Ion Corcose has earned an Honorable Mention in Streetlight’s 2020 Poetry Contest
When I first gazed upon the world,
eyes like a dragonfly over a field of grass,
I did not see lightning or crows,
or a camel stubborn on its knees.
I did not see a man pluck hair from a rabbit,
rub chilli into the eye of a cow,
burn a monkey with a blowtorch;
telling the truth came later.
I remember learning that the word for truth in Greek,
aletheia, means to reveal the forgotten.
Looking inside, I found Rumi
eating a bowl of yoghurt with honey,
a fishing boat with a crate of ginger,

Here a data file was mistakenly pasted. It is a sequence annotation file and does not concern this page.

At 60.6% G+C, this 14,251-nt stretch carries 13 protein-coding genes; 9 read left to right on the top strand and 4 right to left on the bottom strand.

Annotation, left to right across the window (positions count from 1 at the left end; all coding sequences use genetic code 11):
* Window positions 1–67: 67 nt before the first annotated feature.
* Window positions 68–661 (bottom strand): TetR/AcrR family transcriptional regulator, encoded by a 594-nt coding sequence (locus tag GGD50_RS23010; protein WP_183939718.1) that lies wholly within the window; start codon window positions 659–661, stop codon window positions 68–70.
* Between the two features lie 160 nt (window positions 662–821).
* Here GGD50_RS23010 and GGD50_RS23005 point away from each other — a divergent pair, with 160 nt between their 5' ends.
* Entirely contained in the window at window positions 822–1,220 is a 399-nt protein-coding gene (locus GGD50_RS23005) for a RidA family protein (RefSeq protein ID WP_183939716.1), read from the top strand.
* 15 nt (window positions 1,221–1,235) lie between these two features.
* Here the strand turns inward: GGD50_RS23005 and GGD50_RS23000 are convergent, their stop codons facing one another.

a slice of homemade orange cake.
We are not who we are; always other.
Eyes seek out islands in the sea;
Rhodes, Lesvos, Kos,
the distance, a shroud; but they are there,
just like the Parthenon, spring
and a snake shedding its skin.
Tree nymphs cannot be seen,
except by children, and wild dogs.
A lemon falls off a tree,
rots to green until it crumbles into itself.
A white egret stands still,
elegant, as it has been for thirty million years;
it waits to snare a fish,
its cloak as soft as a shaded moon.
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